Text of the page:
In 2015, FFI was approached by the St Vincent & the Grenadines Forestry Department to help save the Union Island gecko, a tiny jewel-like lizard known only from a restricted area of dry forest in Chatham Bay on Union Island. Further investigations confirmed that live geckos were being poached and sold abroad to collectors, and their forest habitat was in grave danger of being destroyed.

Working with Union Islanders, FFI, the forestry department and Virginia Zoo developed a recovery plan, which aims to halt illegal exploitation of the geckos and other wildlife, and to use the gecko as a flagship for conserving the remarkably biodiverse forest. Locally recruited wardens now patrol the forest, and 2017 saw the first arrest and conviction of a reptile poacher. Further work is under way to bring important parts of the amazing Chatham Bay ecosystem under protection, to transform the gecko into a mascot for Union Island, and to develop more sustainable livelihoods for impoverished islanders.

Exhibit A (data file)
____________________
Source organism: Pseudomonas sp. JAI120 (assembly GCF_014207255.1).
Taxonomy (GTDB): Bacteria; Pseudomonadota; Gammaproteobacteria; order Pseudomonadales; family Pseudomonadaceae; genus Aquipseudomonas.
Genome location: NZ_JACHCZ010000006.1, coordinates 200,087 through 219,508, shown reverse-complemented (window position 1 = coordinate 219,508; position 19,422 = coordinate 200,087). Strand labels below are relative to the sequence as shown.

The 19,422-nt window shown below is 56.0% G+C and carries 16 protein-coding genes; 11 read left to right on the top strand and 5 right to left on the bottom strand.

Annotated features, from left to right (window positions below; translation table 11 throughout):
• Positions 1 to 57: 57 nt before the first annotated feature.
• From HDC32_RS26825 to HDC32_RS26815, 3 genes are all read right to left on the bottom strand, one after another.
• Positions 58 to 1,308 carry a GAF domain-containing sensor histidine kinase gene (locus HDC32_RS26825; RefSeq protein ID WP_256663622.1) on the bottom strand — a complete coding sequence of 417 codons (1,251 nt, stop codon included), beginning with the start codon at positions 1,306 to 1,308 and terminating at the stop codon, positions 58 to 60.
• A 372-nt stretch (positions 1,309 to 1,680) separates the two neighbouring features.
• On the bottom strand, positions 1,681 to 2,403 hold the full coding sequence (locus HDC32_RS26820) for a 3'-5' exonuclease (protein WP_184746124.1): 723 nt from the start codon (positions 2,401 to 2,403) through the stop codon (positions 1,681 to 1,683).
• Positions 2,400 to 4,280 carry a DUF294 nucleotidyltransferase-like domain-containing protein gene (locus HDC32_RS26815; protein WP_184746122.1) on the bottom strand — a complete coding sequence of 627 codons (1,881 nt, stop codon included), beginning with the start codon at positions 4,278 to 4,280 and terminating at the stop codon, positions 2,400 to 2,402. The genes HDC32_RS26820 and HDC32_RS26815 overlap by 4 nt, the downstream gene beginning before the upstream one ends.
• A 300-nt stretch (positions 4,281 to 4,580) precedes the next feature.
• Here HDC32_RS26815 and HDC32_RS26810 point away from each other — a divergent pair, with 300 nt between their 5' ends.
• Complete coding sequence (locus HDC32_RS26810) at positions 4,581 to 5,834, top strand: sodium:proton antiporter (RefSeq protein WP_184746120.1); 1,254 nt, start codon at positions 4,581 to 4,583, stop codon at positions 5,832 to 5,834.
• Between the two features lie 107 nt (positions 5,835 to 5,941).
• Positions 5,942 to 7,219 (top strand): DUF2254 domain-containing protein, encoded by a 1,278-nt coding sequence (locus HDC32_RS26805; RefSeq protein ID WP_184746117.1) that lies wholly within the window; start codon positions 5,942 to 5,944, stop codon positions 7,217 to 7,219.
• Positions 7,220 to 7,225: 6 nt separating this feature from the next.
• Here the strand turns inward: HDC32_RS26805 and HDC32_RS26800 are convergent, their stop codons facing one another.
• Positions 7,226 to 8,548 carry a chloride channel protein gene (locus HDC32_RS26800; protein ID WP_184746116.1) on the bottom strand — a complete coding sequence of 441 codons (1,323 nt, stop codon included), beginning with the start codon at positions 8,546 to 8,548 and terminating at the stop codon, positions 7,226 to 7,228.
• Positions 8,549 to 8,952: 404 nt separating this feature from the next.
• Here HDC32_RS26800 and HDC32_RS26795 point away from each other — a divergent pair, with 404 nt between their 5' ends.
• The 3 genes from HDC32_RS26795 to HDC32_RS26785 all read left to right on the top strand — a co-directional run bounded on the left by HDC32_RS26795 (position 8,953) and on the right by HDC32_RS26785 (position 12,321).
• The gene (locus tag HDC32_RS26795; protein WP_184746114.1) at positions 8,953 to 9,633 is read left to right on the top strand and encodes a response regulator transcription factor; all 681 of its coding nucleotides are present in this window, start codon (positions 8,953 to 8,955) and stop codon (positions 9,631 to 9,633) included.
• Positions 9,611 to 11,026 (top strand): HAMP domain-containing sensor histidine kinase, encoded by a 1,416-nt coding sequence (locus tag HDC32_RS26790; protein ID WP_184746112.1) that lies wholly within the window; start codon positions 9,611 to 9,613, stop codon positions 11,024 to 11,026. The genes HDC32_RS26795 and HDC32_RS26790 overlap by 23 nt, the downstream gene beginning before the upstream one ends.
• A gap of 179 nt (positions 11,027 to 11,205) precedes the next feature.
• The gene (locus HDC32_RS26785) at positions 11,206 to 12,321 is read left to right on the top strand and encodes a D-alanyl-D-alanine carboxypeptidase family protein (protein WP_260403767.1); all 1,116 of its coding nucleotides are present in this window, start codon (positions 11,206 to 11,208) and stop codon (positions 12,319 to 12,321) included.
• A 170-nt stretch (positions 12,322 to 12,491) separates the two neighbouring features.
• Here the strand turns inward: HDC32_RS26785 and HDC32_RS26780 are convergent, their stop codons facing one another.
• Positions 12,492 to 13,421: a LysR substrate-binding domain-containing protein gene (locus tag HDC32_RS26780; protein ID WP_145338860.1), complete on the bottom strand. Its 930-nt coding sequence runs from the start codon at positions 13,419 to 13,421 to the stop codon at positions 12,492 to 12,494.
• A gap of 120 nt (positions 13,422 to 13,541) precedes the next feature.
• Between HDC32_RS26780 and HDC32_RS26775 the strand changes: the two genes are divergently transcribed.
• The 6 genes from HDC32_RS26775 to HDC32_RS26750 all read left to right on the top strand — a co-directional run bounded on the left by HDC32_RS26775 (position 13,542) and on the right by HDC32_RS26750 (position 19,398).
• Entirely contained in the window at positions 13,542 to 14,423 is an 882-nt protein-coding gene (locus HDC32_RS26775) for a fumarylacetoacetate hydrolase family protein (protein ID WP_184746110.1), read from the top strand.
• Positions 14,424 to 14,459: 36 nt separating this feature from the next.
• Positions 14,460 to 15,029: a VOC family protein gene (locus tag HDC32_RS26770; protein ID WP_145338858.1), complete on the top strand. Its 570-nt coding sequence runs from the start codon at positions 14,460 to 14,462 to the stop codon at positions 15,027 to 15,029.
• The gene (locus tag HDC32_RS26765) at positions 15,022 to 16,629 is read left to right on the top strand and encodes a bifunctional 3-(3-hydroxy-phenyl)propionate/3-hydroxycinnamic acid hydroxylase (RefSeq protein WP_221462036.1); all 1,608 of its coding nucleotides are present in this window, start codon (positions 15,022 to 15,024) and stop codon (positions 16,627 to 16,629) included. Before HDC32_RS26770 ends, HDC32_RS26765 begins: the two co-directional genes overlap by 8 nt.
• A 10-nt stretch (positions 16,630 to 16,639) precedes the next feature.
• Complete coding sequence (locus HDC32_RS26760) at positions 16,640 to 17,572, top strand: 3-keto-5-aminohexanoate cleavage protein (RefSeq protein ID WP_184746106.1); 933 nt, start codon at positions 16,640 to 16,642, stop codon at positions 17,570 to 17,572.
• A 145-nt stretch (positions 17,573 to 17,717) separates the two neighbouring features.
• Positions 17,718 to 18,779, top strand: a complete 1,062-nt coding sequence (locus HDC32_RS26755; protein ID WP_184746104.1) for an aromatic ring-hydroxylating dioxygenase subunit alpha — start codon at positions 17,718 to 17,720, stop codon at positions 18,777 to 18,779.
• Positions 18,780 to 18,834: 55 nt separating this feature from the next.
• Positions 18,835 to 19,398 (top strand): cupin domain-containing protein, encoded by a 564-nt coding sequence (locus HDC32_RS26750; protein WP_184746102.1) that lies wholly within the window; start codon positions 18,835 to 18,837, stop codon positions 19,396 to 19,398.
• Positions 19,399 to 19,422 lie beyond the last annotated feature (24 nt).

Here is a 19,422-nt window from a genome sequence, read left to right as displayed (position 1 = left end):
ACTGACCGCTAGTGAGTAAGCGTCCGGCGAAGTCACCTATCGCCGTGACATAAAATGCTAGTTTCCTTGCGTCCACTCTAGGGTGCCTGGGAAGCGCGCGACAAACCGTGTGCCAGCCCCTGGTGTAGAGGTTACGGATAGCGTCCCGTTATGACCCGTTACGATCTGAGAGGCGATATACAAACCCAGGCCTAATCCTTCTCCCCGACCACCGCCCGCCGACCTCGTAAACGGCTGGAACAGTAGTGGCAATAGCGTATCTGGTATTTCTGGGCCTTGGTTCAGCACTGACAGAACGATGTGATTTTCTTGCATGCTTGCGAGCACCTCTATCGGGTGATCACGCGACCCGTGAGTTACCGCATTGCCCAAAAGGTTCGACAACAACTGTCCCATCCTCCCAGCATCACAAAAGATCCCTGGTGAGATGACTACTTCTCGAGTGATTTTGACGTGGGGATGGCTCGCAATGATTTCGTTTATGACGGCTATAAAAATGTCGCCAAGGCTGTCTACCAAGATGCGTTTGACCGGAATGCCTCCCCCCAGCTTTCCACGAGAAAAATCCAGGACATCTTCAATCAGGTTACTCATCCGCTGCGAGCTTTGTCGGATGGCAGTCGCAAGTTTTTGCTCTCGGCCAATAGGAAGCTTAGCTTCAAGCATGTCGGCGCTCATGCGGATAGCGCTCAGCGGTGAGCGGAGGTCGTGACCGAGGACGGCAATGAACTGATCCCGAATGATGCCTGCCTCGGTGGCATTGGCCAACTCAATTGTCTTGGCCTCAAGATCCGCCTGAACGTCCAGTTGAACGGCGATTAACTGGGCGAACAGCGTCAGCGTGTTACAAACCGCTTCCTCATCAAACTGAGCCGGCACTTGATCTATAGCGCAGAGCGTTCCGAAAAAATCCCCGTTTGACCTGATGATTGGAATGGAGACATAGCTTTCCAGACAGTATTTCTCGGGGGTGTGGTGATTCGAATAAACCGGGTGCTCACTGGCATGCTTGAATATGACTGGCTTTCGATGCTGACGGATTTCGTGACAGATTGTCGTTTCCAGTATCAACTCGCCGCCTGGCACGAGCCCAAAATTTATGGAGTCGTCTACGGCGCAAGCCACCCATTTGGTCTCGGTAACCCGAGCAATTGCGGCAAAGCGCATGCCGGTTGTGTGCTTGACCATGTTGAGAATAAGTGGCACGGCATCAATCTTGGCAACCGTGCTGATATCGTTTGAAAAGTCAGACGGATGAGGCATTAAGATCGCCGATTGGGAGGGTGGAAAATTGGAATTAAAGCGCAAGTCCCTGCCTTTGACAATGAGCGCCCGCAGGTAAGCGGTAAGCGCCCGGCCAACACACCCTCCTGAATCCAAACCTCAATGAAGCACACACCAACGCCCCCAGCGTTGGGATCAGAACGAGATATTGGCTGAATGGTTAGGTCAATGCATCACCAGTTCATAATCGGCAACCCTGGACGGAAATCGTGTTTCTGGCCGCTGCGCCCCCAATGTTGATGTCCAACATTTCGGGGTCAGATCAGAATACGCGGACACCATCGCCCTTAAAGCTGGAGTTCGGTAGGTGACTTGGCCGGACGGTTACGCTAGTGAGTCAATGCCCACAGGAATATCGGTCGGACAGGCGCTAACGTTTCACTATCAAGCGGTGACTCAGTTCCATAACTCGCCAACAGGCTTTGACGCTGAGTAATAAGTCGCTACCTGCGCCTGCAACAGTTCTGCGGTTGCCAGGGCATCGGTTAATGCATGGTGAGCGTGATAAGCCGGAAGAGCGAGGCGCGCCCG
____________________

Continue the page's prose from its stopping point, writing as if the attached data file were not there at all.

The long-term effectiveness of local conservation actions led by St Vincent and the Grenadines to protect the Union Island gecko will also depend on wider support from the international community. Mindful of the need for stronger legislation, FFI is also raising awareness of this diminutive lizard’s plight among key international policy makers, particularly in countries that are known destinations for live Union Island geckos that have been illegally collected and sold on the international market to overseas reptile enthusiasts. This includes highlighting the urgent need to secure maximum protection for this critically endangered and heavily exploited species by adding it to Appendix I of CITES (The Convention on International Trade in Endangered Species of Wild Fauna and Flora).